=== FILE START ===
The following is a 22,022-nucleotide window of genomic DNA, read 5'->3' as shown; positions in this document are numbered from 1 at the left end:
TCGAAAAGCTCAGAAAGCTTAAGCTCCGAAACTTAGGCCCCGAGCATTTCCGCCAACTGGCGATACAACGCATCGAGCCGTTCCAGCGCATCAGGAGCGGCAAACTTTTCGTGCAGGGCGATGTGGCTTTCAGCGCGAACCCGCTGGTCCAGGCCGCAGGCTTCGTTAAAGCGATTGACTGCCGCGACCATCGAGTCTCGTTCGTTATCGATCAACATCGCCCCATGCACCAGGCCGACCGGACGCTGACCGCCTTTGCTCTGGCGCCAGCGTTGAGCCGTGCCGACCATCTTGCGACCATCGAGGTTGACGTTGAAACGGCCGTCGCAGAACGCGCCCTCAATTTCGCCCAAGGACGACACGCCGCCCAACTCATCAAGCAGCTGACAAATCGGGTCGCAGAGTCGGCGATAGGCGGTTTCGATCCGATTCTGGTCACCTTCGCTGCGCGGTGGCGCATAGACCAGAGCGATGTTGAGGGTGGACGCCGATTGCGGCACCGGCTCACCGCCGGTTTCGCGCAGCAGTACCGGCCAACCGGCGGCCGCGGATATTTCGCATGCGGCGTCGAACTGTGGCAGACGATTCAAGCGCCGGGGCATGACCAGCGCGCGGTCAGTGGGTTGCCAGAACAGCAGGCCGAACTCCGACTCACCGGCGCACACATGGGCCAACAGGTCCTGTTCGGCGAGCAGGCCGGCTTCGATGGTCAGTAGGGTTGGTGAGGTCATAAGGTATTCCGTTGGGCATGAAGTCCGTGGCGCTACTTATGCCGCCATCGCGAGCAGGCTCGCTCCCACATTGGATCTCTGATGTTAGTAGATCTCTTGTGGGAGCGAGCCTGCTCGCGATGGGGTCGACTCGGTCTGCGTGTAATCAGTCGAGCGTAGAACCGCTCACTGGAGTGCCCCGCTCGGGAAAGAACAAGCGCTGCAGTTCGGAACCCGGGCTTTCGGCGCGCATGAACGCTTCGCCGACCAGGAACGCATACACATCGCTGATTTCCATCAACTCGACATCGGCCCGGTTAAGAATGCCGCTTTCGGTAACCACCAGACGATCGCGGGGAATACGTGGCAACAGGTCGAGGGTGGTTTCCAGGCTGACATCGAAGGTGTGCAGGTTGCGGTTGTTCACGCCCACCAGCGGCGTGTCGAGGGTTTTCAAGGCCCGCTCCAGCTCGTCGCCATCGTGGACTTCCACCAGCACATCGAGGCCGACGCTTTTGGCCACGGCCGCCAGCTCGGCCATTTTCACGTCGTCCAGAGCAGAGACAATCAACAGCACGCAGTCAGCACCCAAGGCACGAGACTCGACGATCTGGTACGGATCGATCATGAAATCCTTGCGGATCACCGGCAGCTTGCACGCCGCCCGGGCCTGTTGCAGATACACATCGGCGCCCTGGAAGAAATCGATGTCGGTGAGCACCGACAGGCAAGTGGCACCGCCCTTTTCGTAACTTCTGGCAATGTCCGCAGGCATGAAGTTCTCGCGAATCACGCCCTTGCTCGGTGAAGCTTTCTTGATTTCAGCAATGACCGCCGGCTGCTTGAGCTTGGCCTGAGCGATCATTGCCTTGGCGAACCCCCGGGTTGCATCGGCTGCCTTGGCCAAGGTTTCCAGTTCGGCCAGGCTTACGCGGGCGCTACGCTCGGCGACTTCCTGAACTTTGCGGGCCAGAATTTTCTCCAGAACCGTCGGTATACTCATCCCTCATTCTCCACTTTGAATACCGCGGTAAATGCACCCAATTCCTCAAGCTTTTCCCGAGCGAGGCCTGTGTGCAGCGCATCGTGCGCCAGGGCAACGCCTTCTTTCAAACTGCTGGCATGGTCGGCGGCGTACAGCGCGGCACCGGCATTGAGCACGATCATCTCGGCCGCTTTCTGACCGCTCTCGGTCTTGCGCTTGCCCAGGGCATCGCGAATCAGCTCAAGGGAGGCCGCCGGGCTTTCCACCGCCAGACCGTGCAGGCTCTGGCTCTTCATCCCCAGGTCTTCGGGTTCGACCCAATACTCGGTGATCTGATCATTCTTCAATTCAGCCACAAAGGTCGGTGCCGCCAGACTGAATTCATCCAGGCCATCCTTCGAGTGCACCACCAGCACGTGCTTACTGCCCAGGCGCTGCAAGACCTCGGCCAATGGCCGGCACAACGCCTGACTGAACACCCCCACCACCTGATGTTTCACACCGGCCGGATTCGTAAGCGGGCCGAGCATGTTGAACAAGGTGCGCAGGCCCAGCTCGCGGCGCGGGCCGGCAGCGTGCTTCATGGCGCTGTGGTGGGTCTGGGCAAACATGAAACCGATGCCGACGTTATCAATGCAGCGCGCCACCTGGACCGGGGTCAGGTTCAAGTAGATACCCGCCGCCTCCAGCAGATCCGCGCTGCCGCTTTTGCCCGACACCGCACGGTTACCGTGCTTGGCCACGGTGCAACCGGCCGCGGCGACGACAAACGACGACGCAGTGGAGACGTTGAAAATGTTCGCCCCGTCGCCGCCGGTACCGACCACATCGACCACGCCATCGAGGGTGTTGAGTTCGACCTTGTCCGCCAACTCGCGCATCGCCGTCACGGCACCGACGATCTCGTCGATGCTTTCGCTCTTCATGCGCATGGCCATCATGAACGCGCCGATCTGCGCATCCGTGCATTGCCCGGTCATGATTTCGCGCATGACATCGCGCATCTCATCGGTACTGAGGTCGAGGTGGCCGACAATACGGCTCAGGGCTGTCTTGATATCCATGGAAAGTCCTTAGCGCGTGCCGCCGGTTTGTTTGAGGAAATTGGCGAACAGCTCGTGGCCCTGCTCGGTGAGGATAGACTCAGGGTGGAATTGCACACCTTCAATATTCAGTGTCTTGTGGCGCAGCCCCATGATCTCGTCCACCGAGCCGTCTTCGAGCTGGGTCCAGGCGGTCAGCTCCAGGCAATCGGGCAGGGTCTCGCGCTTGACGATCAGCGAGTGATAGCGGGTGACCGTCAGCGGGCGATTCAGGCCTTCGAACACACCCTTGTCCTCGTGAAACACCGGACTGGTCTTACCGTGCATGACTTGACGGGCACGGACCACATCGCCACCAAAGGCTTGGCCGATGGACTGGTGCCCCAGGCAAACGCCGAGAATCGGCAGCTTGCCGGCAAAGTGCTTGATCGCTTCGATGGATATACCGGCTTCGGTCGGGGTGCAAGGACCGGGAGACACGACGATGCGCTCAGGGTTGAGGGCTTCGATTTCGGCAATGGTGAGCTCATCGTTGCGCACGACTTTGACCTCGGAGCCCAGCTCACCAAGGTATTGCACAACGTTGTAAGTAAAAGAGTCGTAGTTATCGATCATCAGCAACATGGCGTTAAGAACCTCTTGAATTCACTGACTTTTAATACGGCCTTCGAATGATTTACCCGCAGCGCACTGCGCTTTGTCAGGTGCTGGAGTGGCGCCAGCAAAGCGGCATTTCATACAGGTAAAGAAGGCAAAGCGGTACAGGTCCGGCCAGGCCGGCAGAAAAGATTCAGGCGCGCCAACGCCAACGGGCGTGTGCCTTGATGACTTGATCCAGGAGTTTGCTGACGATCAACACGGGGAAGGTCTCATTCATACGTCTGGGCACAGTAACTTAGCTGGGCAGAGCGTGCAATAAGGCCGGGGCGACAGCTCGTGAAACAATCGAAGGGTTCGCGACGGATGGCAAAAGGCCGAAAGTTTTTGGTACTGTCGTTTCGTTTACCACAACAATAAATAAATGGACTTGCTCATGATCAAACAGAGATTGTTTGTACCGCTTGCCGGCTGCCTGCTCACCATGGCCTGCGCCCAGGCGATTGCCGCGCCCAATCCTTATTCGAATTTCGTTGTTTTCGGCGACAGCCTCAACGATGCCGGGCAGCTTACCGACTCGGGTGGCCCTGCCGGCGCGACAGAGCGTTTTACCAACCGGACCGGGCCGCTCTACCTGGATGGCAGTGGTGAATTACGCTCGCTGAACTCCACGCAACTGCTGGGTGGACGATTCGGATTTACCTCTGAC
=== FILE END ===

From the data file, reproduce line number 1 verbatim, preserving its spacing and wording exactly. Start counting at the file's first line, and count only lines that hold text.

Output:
The following is a 22,022-nucleotide window of genomic DNA, read 5'->3' as shown; positions in this document are numbered from 1 at the left end: